Graze anatomy, herd mentality
It behooves angora goats, mini-donkeys and a llama to tend to a stubborn O.C. slope.
Never send in a man to do a goat’s job. That valuable lesson was demonstrated recently at the Orange County fairgrounds in Costa Mesa, where a herd of caprine helpers moved in to alleviate a massive hillside headache.
A steep 2-acre berm surrounding the Pacific Amphitheatre, built years ago and modified in 2015 to improve acoustics for concerts, was presenting a predicament as employees struggled to maintain its stubborn surfaces.
Landscape supervisor Barbara Gregerson said a team of gardeners came three or four times a year to whack the slope’s abundant weeds. They had to strap themselves into harnesses attached to a guy line at the top to keep themselves from falling and charged $4,000 to $5,000 per visit.
“It’s so steep you can’t get machinery up there,” Gregerson said. “If it were flat, piece of cake, but that’s almost a 2-to-1 slope.”
To make matters worse, poor soil quality made it impossible for anything other than patchy grass and weeds to grow on the berm. After endless efforts to hydroseed came to naught, experts advised Gregerson to douse the entire 80,000-acre area with a weed killer.
The conundrum continued until earlier this year, when Gregerson saw the 2018 documentary “The Biggest Little Farm.” The film follows a couple who moved from L.A. to the country and transformed an arid patch of land into a biodiverse habitat by using, in part, grazing critters to till, aerate and fertilize otherwise dead soil.
“That’s when it kind of clicked and I thought, ‘Oh, yeah, I could do this instead,’ ” Gregerson said.
She pitched the idea in a Sept. 24 meeting of the O.C. Fair & Event Center Board, explaining that annual costs in a four-year pilot program would be about $21,000 to $23,000, not too much more than the harnessed landscapers. But unlike the gardeners, the goats would be giving something back.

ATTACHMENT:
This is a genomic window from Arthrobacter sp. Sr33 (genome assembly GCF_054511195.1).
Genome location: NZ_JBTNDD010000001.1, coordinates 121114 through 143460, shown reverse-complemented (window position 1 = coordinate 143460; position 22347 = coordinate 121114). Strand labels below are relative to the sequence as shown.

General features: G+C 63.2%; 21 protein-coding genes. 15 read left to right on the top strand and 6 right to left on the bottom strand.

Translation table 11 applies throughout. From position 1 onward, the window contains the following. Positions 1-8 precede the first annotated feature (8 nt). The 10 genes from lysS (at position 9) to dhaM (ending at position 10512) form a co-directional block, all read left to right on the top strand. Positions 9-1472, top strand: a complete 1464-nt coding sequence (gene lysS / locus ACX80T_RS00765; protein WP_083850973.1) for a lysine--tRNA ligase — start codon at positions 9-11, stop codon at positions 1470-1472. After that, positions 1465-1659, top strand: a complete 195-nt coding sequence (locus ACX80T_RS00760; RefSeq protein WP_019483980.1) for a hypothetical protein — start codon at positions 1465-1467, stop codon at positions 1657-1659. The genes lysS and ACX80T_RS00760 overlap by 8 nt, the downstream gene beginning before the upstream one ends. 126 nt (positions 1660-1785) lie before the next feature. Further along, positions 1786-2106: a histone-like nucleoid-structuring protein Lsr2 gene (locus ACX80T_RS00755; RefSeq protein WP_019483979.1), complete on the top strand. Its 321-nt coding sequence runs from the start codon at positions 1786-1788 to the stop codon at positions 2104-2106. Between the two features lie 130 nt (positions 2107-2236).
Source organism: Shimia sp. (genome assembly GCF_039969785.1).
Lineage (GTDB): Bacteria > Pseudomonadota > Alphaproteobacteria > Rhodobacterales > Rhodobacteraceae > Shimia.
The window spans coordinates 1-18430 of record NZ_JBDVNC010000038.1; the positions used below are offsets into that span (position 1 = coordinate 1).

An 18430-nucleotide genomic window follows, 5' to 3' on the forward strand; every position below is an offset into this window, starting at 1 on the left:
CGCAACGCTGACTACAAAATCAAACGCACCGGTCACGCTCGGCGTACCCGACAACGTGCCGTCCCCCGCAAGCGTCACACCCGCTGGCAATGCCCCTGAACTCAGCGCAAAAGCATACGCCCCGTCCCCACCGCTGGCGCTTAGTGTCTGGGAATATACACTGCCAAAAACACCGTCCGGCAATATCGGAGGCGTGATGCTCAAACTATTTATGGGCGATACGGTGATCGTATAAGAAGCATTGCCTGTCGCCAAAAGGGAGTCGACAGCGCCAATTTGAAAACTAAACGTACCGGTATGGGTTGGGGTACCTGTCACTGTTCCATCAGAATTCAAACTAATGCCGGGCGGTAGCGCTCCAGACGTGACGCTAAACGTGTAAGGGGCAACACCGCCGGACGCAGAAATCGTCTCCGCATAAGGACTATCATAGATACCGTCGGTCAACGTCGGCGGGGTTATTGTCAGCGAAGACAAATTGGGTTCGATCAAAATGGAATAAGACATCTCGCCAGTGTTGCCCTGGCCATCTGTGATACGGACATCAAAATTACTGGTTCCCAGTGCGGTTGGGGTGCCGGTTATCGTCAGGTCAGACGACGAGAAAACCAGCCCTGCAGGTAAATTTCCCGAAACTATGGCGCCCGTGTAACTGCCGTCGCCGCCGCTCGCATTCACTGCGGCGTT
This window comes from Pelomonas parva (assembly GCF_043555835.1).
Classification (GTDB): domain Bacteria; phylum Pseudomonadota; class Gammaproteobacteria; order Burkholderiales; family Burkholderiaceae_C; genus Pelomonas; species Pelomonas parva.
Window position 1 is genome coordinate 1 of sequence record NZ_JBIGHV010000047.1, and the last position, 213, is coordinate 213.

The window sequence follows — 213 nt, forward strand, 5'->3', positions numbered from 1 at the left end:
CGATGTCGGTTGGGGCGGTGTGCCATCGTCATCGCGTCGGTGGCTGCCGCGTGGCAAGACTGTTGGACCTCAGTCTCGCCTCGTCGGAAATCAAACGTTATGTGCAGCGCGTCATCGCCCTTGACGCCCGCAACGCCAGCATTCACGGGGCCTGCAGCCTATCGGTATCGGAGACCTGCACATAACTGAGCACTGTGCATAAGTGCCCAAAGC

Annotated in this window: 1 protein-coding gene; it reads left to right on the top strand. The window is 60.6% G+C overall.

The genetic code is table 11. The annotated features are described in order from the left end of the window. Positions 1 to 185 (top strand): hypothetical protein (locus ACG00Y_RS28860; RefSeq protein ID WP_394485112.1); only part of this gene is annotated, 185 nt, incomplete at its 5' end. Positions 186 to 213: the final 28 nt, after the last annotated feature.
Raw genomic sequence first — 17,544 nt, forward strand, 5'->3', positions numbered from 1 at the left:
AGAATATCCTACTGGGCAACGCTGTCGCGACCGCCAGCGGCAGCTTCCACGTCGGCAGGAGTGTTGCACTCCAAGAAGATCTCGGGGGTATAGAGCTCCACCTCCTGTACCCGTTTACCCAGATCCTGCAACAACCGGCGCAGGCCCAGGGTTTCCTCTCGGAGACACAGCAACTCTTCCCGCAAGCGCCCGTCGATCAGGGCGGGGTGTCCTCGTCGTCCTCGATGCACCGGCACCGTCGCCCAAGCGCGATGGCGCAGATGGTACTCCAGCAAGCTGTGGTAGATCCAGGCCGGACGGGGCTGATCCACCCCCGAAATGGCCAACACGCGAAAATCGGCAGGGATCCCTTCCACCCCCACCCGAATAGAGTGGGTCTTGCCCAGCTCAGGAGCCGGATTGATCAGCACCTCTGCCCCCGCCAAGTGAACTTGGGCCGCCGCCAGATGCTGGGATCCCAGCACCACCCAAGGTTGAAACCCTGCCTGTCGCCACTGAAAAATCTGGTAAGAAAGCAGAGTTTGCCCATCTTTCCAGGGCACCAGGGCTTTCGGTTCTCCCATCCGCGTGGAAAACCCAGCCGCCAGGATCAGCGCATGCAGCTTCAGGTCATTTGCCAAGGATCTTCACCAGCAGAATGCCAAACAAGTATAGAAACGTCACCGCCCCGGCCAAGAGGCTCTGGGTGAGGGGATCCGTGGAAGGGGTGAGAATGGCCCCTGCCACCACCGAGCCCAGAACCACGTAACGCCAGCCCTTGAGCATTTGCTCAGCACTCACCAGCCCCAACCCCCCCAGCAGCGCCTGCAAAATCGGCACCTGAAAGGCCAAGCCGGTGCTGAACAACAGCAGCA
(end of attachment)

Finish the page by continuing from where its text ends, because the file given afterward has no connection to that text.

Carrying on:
Officials were thrilled.
“This is not only educational, but the expansion of our education programming is very practical and a whole lot of fun,” Chief Operating Officer Ken Karns said at the meeting. “It really doesn’t look to be an additional incremental cost to what we were doing in the past. We’re changing four quarters for a dollar but with a whole lot more.”
The fairgrounds worked out a deal with Northern California goat farmer Allen Mesick, owner of Eureka Mohair Farm and frequenter of O.C. Fair livestock competitions, to “baby-sit” a team of 18 angora goats from October to January and again from March to May. In exchange, the goats would get shelter, supplemental food, veterinary care — and lots and lots of grass.
Today, the herd casually mills about the berm, untroubled by the steep terrain, and munches with abandon. But in the process, Gregerson said, the animals are saving the soil.
“Their hooves will help break it up — not a lot, but it’s going to really help roughen up the surface,” she said. “Then, their poop will help get nutrients into the soil. It’s their poop that we’re after.”
Because goats left unattended overnight would be too sweet a temptation for the coyotes occasionally spotted on the fairgrounds, two guard donkeys have been thrown into the mix.
Mini-donkeys Rosie and Charlotte roam among the goats, eating the abundant grass and hay in lieu of payment. Known to bray loudly at the sign of a threat, the equines are essentially like car alarms designed to scare off predators.
Gregerson and her associates last week welcomed Knitty, a 13-year-old llama whose gentle, long-lashed stare might fool you. But it turns out that llamas, unlike mini-donkeys, are capable of doing much more than crying wolf.
“A llama will be a true guard,” Gregerson said, adding that the four-legged creatures are exceptional at stomping on predators. “If a coyote would come in for an attack, a llama would attack back — the llama will protect its herd.”
The hope is the team’s seasonal work will restore the berm’s soil resiliency, allowing staff to hydroseed the area, first with a goat-friendly pasture mix and, eventually, as conditions improve further, with a wildflower mix that will draw pollinators.
“I’m hoping we’ll have what looks like a meadow. Then, we could easily turn this into a pollinator garden, and it could be amazing,” Gregerson said.